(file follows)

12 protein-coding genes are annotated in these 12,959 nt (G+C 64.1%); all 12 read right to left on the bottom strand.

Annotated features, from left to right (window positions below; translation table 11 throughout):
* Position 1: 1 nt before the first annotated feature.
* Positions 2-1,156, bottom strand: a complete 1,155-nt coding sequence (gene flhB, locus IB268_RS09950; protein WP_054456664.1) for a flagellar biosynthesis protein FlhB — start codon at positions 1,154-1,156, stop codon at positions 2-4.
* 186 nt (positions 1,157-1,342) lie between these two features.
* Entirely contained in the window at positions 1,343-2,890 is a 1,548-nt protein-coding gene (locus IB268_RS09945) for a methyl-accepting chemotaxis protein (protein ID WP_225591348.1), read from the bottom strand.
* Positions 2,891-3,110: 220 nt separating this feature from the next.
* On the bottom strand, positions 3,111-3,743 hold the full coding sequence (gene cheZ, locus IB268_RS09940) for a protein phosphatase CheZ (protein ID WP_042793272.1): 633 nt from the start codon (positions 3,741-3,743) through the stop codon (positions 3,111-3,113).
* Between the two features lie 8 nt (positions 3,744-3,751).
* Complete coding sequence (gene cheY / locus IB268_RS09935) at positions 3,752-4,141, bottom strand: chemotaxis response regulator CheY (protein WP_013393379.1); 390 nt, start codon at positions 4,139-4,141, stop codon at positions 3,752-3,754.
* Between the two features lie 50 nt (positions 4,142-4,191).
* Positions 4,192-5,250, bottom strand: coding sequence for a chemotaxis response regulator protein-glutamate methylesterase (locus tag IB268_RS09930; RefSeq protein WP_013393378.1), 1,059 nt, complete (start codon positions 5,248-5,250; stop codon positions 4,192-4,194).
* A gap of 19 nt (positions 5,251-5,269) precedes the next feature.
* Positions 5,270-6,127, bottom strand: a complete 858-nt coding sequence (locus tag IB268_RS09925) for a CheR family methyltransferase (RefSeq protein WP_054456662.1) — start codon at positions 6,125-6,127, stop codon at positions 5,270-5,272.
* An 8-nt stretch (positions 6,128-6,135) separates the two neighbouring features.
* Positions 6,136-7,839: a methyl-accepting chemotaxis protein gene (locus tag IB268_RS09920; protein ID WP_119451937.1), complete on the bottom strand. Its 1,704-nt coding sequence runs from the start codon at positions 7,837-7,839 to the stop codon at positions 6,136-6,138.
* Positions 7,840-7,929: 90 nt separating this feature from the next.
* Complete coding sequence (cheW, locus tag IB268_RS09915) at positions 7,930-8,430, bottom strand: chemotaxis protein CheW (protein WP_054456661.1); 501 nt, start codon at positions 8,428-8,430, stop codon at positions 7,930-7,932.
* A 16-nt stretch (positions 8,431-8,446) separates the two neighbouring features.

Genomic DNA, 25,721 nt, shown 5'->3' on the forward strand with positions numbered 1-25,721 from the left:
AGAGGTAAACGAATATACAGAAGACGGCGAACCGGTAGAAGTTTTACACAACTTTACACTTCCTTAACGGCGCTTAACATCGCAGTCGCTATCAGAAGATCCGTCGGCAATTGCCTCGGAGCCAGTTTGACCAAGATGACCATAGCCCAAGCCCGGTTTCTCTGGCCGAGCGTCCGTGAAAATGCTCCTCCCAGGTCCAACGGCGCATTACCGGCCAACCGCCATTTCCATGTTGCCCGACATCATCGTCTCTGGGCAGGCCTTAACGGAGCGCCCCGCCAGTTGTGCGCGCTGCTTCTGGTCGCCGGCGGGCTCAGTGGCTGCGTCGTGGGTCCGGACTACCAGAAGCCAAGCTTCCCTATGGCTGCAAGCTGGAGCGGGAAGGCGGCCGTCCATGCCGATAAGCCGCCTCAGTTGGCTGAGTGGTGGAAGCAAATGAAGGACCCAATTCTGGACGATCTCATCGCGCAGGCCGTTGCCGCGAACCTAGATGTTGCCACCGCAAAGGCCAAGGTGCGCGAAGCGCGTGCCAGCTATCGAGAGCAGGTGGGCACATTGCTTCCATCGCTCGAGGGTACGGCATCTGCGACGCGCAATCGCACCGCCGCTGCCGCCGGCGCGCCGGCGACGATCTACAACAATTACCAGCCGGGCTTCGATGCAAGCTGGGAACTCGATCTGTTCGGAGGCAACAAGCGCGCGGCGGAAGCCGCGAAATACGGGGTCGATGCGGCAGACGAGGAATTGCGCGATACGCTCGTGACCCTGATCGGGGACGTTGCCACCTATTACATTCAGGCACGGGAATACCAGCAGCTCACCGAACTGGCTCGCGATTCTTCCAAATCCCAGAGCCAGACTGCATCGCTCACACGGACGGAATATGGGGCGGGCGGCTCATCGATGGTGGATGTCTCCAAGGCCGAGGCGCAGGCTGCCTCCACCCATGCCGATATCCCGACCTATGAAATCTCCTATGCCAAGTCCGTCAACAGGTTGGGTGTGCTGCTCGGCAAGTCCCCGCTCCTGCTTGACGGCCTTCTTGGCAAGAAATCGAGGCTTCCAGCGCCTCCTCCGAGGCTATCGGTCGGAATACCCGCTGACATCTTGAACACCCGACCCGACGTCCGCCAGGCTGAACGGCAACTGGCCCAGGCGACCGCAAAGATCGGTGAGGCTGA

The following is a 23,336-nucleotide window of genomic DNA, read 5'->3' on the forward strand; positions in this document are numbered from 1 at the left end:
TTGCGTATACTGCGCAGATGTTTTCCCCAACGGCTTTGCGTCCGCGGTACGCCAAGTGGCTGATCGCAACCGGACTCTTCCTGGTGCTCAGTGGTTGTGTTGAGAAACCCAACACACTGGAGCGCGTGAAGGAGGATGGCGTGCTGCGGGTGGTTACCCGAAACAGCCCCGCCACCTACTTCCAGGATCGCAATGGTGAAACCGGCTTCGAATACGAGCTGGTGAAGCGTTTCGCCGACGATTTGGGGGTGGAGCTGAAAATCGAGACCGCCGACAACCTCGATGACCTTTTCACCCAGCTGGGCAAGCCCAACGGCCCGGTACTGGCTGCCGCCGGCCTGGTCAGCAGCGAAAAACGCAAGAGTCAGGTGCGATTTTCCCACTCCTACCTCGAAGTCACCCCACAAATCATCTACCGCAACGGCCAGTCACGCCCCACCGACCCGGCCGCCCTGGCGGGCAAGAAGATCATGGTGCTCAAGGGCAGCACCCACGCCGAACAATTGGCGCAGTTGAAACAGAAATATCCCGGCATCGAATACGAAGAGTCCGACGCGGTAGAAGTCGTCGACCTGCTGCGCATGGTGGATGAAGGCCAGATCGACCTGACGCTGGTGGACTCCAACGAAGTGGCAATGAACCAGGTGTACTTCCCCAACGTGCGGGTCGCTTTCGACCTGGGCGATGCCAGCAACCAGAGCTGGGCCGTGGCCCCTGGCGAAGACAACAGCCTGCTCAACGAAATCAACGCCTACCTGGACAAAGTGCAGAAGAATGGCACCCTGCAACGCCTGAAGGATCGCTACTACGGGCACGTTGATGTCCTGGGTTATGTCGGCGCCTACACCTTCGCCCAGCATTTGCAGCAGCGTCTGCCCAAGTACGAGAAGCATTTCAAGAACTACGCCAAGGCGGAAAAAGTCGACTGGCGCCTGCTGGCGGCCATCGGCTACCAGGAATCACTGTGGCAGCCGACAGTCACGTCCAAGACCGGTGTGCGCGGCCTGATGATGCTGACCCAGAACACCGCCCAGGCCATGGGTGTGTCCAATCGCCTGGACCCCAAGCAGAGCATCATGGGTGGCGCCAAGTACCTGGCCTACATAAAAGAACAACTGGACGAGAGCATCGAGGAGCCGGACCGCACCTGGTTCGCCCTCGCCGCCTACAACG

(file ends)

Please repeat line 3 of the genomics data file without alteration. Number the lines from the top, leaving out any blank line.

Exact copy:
* Position 1: 1 nt before the first annotated feature.